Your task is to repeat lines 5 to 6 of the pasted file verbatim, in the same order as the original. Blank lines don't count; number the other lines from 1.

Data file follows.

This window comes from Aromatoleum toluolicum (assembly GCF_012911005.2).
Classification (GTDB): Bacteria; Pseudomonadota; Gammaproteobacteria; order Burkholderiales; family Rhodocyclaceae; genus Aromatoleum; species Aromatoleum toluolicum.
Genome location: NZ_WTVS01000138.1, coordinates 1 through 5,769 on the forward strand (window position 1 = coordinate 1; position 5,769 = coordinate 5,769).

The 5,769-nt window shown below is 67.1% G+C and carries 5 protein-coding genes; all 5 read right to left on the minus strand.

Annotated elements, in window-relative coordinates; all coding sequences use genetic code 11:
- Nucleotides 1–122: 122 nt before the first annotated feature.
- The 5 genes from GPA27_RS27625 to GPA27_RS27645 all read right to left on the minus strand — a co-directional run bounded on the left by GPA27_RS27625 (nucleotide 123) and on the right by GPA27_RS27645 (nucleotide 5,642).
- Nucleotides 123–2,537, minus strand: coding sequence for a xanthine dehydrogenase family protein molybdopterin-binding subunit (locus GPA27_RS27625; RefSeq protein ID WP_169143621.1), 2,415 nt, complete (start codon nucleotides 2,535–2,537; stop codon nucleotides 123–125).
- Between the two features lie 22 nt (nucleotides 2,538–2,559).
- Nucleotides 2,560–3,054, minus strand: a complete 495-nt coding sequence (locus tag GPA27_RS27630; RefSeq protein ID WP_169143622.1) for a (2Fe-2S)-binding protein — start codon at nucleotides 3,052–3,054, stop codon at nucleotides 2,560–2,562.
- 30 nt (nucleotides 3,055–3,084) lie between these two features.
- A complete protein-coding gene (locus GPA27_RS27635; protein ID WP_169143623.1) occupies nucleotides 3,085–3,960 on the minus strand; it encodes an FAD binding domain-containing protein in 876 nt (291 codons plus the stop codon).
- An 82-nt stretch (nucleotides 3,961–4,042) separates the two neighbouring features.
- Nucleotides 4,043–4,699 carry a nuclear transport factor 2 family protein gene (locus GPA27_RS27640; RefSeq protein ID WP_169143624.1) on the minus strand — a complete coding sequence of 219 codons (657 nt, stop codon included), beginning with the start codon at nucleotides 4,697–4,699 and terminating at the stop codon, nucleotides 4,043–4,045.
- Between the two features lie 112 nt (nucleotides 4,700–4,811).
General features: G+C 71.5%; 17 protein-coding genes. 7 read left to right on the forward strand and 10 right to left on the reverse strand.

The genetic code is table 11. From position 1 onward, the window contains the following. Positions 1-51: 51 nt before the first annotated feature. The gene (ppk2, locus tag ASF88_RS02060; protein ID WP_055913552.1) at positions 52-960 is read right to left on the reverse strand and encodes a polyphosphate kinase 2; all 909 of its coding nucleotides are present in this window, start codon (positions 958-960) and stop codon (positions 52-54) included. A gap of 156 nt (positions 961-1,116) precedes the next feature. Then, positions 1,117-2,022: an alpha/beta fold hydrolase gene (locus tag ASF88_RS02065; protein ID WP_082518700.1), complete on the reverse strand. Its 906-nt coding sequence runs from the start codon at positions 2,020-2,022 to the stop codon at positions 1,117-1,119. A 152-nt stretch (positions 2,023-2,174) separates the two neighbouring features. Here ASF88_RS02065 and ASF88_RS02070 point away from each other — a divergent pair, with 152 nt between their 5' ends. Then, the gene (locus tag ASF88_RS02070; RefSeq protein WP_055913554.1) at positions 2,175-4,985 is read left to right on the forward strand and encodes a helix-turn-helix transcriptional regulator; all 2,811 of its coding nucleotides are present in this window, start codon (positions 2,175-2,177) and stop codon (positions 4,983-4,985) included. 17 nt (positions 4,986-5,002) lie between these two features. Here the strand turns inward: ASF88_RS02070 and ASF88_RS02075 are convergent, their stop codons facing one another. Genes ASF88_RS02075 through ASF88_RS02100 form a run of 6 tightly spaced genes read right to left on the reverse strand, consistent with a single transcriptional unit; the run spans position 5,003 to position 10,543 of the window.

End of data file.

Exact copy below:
Annotated elements, in window-relative coordinates; all coding sequences use genetic code 11:
- Nucleotides 1–122: 122 nt before the first annotated feature.